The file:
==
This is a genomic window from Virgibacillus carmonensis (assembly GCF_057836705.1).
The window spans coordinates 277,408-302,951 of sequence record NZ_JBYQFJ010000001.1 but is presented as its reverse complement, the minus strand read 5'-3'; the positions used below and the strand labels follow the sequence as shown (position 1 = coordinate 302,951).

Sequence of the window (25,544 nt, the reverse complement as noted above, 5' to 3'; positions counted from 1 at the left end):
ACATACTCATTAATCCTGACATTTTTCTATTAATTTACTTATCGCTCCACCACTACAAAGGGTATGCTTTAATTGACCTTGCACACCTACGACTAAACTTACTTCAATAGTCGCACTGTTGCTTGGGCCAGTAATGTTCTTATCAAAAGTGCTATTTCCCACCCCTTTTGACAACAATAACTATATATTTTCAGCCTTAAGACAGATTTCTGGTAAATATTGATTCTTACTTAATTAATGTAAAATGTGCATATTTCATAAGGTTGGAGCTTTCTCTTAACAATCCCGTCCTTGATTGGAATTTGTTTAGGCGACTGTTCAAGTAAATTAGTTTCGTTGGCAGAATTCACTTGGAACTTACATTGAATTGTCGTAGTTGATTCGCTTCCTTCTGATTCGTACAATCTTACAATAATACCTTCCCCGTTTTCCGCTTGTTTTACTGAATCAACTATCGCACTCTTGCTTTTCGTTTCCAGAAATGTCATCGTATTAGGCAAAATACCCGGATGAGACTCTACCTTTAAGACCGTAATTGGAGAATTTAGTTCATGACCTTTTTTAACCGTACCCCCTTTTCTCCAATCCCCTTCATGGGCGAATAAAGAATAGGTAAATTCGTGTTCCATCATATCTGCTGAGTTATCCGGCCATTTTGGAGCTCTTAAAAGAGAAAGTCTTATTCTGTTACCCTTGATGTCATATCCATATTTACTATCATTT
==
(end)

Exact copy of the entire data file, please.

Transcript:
This is a genomic window from Virgibacillus carmonensis (assembly GCF_057836705.1).
The window spans coordinates 277,408-302,951 of sequence record NZ_JBYQFJ010000001.1 but is presented as its reverse complement, the minus strand read 5'-3'; the positions used below and the strand labels follow the sequence as shown (position 1 = coordinate 302,951).

Sequence of the window (25,544 nt, the reverse complement as noted above, 5' to 3'; positions counted from 1 at the left end):
ACATACTCATTAATCCTGACATTTTTCTATTAATTTACTTATCGCTCCACCACTACAAAGGGTATGCTTTAATTGACCTTGCACACCTACGACTAAACTTACTTCAATAGTCGCACTGTTGCTTGGGCCAGTAATGTTCTTATCAAAAGTGCTATTTCCCACCCCTTTTGACAACAATAACTATATATTTTCAGCCTTAAGACAGATTTCTGGTAAATATTGATTCTTACTTAATTAATGTAAAATGTGCATATTTCATAAGGTTGGAGCTTTCTCTTAACAATCCCGTCCTTGATTGGAATTTGTTTAGGCGACTGTTCAAGTAAATTAGTTTCGTTGGCAGAATTCACTTGGAACTTACATTGAATTGTCGTAGTTGATTCGCTTCCTTCTGATTCGTACAATCTTACAATAATACCTTCCCCGTTTTCCGCTTGTTTTACTGAATCAACTATCGCACTCTTGCTTTTCGTTTCCAGAAATGTCATCGTATTAGGCAAAATACCCGGATGAGACTCTACCTTTAAGACCGTAATTGGAGAATTTAGTTCATGACCTTTTTTAACCGTACCCCCTTTTCTCCAATCCCCTTCATGGGCGAATAAAGAATAGGTAAATTCGTGTTCCATCATATCTGCTGAGTTATCCGGCCATTTTGGAGCTCTTAAAAGAGAAAGTCTTATTCTGTTACCCTTGATGTCATATCCATATTTACTATCATTT